Remembering Keith Angus


by Ian Angus

My father, Keith Cole Angus, a resident of Kemptville for 60 years, died on November 28. Dad was born in Regina in 1921, the son of Warwick and Margaret Angus, immigrants from England and Scotland. He lived most of his youth in Winnipeg, where his father founded and ran the Angus School of Commerce, a school that taught typing, shorthand, bookkeeping, and other office skills.

So far as I can tell, Dad lived an ordinary and comfortable childhood, but in about 1935, he took an unexpected turn. This 14-year-old boy, who had lived his entire life on the Prairies, who had never seen the ocean and never learned to swim, declared that above all else he wanted to be a sailor, to go to sea.

Keith was so insistent that his parents sent him to England to attend HMS Conway, a school for future ship officers. I think they hoped that a year of homesickness, at a school with semi-military discipline, would cure him of that foolishness. It didn’t work. He started at the Conway at 15, and at 17 he was travelling around the world as an Apprentice on the merchant ship Silver Yew.

That was not a safe time to go to sea. War broke out in 1939, and in 1940, the Silver Yew was torpedoed and sank in the Atlantic Ocean, about 350 miles west of Africa. Keith and some other survivors then rowed a lifeboat for 14 hours before reaching the island of St. Vincent in Cape Verde. After 6 weeks they were picked up by the British navy and taken back to North America.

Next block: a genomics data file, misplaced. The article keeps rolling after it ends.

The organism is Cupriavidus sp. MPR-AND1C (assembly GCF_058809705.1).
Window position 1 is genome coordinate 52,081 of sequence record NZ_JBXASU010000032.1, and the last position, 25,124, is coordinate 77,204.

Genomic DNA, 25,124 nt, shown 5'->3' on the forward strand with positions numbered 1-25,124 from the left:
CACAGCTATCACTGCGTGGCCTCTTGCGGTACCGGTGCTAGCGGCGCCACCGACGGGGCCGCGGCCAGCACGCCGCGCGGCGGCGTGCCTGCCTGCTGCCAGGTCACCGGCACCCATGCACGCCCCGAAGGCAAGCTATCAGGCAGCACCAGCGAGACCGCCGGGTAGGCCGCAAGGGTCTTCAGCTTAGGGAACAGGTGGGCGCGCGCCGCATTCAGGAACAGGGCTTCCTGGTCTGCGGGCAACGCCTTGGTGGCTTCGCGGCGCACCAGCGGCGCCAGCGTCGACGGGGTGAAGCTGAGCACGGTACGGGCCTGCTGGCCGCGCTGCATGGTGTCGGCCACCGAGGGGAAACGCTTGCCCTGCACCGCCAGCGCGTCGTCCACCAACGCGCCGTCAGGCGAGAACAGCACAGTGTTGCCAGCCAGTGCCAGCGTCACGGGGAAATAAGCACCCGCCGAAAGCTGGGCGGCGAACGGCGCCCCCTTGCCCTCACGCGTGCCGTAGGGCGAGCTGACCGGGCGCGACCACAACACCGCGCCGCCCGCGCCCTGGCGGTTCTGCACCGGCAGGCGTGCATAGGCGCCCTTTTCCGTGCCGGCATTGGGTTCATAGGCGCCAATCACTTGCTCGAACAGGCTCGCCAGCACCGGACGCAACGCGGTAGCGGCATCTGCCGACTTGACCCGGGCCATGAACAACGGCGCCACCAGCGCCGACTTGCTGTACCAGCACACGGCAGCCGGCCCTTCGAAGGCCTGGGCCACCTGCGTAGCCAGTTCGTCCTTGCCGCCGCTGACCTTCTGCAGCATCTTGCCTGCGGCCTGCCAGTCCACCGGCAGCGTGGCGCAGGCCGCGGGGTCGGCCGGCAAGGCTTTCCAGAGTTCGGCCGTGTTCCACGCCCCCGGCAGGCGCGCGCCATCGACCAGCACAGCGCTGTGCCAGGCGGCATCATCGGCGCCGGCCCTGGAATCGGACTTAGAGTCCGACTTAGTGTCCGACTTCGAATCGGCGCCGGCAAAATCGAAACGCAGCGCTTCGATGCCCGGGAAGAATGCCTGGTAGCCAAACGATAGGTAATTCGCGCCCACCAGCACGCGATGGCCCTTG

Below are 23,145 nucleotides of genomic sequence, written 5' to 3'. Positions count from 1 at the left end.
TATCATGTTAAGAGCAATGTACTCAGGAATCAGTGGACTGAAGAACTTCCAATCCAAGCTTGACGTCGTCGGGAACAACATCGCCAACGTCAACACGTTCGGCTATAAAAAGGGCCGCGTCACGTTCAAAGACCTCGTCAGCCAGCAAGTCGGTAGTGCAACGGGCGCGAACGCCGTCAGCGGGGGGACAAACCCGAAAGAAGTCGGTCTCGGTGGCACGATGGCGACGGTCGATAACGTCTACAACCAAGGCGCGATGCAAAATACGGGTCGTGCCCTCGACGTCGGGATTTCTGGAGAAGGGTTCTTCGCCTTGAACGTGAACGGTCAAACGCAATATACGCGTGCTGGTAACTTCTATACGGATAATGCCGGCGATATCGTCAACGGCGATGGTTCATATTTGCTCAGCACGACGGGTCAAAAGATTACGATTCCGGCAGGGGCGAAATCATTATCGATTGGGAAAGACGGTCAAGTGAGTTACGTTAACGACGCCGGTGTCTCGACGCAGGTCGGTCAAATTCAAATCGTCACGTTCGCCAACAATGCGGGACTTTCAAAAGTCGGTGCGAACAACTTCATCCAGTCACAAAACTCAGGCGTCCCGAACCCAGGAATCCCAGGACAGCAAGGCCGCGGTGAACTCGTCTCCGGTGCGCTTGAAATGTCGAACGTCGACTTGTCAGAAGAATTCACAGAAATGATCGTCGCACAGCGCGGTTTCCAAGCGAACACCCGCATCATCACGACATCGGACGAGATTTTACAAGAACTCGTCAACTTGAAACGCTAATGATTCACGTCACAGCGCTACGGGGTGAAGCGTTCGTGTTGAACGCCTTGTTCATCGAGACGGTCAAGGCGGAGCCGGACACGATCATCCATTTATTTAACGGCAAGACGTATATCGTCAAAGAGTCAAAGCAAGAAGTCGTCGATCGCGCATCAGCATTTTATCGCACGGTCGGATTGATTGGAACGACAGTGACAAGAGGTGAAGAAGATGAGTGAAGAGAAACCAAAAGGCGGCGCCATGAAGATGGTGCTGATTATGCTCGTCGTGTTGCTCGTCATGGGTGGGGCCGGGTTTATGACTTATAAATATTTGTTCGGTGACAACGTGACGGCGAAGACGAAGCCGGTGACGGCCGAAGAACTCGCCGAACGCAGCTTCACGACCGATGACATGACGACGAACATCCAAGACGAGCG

Dad continued in the merchant marine on various ships through the war, including taking part in the Murmansk run, the very dangerous convoys that carried supplies from Scotland north over Norway, to the main Russian port on the Arctic Ocean. He worked his way up from apprentice to midshipman to second mate to first mate, and finally won his captain’s papers.

In 1942, on a break between voyages, he visited his parents in Winnipeg, and went to a dentist. If there was one thing Dad hated and feared for his entire life, it was dentists. He was so nervous that while the dentist pulled his wisdom teeth, the young woman who ran the office held his hand. As she often told us later, she never let go. Before Dad went back to sea, he and Margaret Thomas were engaged. They were married in Vancouver in 1944. By coincidence, before she met Dad, Margaret had been a student at and graduated from the Angus School of Commerce.

In 1947 Dad left the sea. He spent a year writing fiction for children, but, as he said later, the payments were too small and infrequent to support a family, so he worked as a laborer in the CPR shops until he was hired in 1949 by the federal Ministry of Transport as a ship safety inspector. He spent the rest of his working life with the government, first in Vancouver, and then in Ottawa from 1958 on.

In 1959 Mom and Dad bought a century old farmhouse just outside of Kemptville. It had no heat or running water, just an outdoor toilet and minimal electricity, but they and their four children moved there full time in 1960. They renovated the house and named it Allfast, which is a term sailors use when a ship is safely in harbor, with everything tied down and secure.